Times as likely to be AI seropositive than those from Southern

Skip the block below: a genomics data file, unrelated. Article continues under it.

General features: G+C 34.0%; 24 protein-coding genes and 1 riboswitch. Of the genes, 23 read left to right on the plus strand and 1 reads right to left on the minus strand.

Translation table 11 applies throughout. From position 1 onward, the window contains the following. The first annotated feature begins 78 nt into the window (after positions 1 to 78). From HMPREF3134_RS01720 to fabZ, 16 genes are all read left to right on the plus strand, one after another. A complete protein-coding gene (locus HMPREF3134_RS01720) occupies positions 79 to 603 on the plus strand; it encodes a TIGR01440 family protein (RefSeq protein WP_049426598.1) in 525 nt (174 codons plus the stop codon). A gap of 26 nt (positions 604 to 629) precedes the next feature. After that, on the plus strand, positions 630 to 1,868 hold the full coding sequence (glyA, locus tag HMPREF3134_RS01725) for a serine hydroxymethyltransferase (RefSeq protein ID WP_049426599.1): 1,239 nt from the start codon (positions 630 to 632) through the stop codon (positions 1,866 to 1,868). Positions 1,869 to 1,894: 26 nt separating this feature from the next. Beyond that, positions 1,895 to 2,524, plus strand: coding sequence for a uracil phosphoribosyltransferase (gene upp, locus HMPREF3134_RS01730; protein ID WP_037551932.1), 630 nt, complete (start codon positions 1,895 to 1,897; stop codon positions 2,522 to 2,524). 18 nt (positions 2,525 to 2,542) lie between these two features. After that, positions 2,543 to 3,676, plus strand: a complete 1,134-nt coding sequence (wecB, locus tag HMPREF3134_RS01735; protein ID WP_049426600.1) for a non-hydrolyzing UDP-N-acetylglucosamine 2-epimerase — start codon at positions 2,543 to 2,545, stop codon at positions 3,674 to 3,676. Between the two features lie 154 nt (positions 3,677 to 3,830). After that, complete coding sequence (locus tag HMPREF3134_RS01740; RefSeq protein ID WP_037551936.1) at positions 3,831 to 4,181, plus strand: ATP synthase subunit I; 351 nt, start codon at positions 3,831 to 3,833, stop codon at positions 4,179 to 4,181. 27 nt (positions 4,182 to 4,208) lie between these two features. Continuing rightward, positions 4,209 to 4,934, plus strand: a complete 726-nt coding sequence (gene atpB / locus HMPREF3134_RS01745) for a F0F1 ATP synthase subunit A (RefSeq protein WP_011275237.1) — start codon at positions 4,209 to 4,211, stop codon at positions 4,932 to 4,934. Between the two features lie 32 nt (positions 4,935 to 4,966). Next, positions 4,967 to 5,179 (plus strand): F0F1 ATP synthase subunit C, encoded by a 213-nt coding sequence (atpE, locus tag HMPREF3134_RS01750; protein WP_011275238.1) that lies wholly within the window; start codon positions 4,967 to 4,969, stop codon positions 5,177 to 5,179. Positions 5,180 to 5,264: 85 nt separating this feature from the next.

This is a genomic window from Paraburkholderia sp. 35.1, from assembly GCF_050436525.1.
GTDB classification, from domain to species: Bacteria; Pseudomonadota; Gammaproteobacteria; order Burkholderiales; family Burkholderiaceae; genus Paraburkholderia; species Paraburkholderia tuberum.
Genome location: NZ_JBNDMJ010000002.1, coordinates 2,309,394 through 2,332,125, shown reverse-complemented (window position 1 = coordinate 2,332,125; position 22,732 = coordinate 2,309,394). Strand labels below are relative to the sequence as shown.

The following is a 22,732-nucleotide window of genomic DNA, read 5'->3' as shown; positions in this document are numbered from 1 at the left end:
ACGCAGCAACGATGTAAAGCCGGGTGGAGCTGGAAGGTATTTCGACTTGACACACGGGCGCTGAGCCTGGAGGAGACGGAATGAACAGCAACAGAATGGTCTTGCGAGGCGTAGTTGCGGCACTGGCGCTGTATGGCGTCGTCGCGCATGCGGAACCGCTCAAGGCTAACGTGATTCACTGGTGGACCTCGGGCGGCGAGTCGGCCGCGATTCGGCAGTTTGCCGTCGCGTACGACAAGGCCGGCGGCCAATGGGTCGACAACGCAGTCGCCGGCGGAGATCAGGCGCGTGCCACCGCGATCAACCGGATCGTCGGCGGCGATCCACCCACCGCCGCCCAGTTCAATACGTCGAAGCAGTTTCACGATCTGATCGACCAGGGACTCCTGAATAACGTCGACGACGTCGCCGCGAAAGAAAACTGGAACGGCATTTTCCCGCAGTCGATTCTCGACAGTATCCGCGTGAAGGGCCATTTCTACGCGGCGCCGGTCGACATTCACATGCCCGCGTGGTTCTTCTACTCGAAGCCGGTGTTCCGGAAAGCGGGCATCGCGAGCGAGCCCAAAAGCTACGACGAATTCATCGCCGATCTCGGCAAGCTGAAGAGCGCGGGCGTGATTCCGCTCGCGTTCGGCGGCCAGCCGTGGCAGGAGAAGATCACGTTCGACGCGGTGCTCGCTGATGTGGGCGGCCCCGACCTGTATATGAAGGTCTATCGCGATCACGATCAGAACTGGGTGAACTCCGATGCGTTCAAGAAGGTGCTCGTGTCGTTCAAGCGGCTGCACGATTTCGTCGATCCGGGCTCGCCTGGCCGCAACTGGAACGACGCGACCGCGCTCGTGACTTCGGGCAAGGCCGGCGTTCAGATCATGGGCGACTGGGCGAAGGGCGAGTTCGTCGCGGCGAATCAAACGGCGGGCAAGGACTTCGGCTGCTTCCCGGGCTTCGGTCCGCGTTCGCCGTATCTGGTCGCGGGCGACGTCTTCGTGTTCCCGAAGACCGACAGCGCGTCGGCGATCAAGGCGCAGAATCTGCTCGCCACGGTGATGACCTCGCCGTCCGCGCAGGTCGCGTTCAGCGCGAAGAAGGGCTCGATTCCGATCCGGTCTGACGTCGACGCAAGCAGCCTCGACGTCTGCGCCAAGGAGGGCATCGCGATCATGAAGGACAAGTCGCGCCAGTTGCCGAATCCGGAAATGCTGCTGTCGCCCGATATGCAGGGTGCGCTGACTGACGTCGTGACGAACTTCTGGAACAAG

Times as likely to be AI seropositive than those from Southern or Eastern Maryland (C.I. = 0.7?1.7; p = 0.12). Five out of 11 flocks (46 ) that were AI seropositive had also experienced diarrhea in the past six months compared to 16 (4/25) of AI seropositive flocks that did not exhibit diarrhea. Seropositive flocks that experienced diarrhea within the past six months were 2.8 times more likely to be AI seropositive than those that did not experience diarrhea (C.I. = 0.9?.6; p = 0.08). Results from statistical analysis may be found in Tables 5, 6, and 7.DiscussionThis study suggests that CASIN site backyard flocks are no exception to avian influenza exposure and that Maryland flocks may have been exposed to AI from wild birds or pests. Pests are defined as both mammals and invertebrates. AI vaccination was ruled out based on survey data, as all owners denied vaccinating flocks once on the premises. AI vaccination practices are also rare in the U.S. and require USDA licensure and approval from both state and federal governments prior to field deployment [18]. To date, only a handful of studies based in industrialized countries have evaluated the seroprevalence of avian influenza in unvaccinated backyard flocks. While one study in New Zealand found a flock seroprevalence of 20.8 (5/24), comparable to 23.1 (9/39) in this study, a Minnesota team only detected one flock out of 150 (0.66 ) forFigure 1. Sample site locations with AI seropositive backyard flocks. Poultry were grouped by size based on number of commercial houses within a 15 km radius. doi:10.1371/journal.pone.0056851.gBiosecurity in Maryland Backyard PoultryTable 4. Results of antigen and serological screenings of 262 birds from 39 backyard flocks.Titer Distribution,1,000 7 1,000?,999 2 2,000?,999 2 4,000Seropositive birds/total birds11/262 (4.2 )Seropositive flocks/total flocks9/39 (23.1 )Positive flocks/total flocksdoi:10.1371/journal.pone.0056851.tAI antibodies [19,20]. In Switzerland, researchers reported a higher seroprevalence of AI at 37.5 (15/40) in fancy breeding flocks [21]. However, many variables contribute to sample prevalence rates such as testing method, time of year, climate differences, migratory trends, species and age of waterfowl, and backyard flock exposure and management practices. Earlier studies focusing on the Delaware Bay and Maryland’s Eastern shore have shown the prevalence of AI reservoir species ranging from May to November. The Delaware Bay has been identified as a “hotspot” for AIV prevalence, from May to June, in shore birds, particularly the ruddy Somatostatin-14 chemical information turnstone, however, the surveying time period excludes this population. Migratory waterfowl also travel up the Atlantic Flyway and arrive late July through October with peak AIV prevalence detected in August [22,23]. A study on the Eastern Shore of Maryland sampled cloacal swabs from resident ducks for 3 weeks between May 28 and Sept 2, 1998. Results suggested that influenza A viruses were introduced or increased in prevalence in resident waterfowl between July 15 and Aug 27 as AIV positives were detected from August 27 to September 2 at a prevalence of 13.9 [8]. While no AI RNA was detected in backyard poultry flocks, serological analysis indicated that almost a quarter of flocks had been previously exposed. Detection of antibodies against AI also allowed for screening of poultry that were infected prior to the sampling period. Detectable levels of antibodies against AI appear one to two weeks after infec.Times as likely to be AI seropositive than those from Southern or Eastern Maryland (C.I. = 0.7?1.7; p = 0.12). Five out of 11 flocks (46 ) that were AI seropositive had also experienced diarrhea in the past six months compared to 16 (4/25) of AI seropositive flocks that did not exhibit diarrhea. Seropositive flocks that experienced diarrhea within the past six months were 2.8 times more likely to be AI seropositive than those that did not experience diarrhea (C.I. = 0.9?.6; p = 0.08). Results from statistical analysis may be found in Tables 5, 6, and 7.DiscussionThis study suggests that backyard flocks are no exception to avian influenza exposure and that Maryland flocks may have been exposed to AI from wild birds or pests. Pests are defined as both mammals and invertebrates. AI vaccination was ruled out based on survey data, as all owners denied vaccinating flocks once on the premises. AI vaccination practices are also rare in the U.S. and require USDA licensure and approval from both state and federal governments prior to field deployment [18]. To date, only a handful of studies based in industrialized countries have evaluated the seroprevalence of avian influenza in unvaccinated backyard flocks. While one study in New Zealand found a flock seroprevalence of 20.8 (5/24), comparable to 23.1 (9/39) in this study, a Minnesota team only detected one flock out of 150 (0.66 ) forFigure 1. Sample site locations with AI seropositive backyard flocks. Poultry were grouped by size based on number of commercial houses within a 15 km radius. doi:10.1371/journal.pone.0056851.gBiosecurity in Maryland Backyard PoultryTable 4. Results of antigen and serological screenings of 262 birds from 39 backyard flocks.Titer Distribution,1,000 7 1,000?,999 2 2,000?,999 2 4,000Seropositive birds/total birds11/262 (4.2 )Seropositive flocks/total flocks9/39 (23.1 )Positive flocks/total flocksdoi:10.1371/journal.pone.0056851.tAI antibodies [19,20]. In Switzerland, researchers reported a higher seroprevalence of AI at 37.5 (15/40) in fancy breeding flocks [21]. However, many variables contribute to sample prevalence rates such as testing method, time of year, climate differences, migratory trends, species and age of waterfowl, and backyard flock exposure and management practices. Earlier studies focusing on the Delaware Bay and Maryland’s Eastern shore have shown the prevalence of AI reservoir species ranging from May to November. The Delaware Bay has been identified as a “hotspot” for AIV prevalence, from May to June, in shore birds, particularly the ruddy turnstone, however, the surveying time period excludes this population. Migratory waterfowl also travel up the Atlantic Flyway and arrive late July through October with peak AIV prevalence detected in August [22,23]. A study on the Eastern Shore of Maryland sampled cloacal swabs from resident ducks for 3 weeks between May 28 and Sept 2, 1998. Results suggested that influenza A viruses were introduced or increased in prevalence in resident waterfowl between July 15 and Aug 27 as AIV positives were detected from August 27 to September 2 at a prevalence of 13.9 [8]. While no AI RNA was detected in backyard poultry flocks, serological analysis indicated that almost a quarter of flocks had been previously exposed. Detection of antibodies against AI also allowed for screening of poultry that were infected prior to the sampling period. Detectable levels of antibodies against AI appear one to two weeks after infec.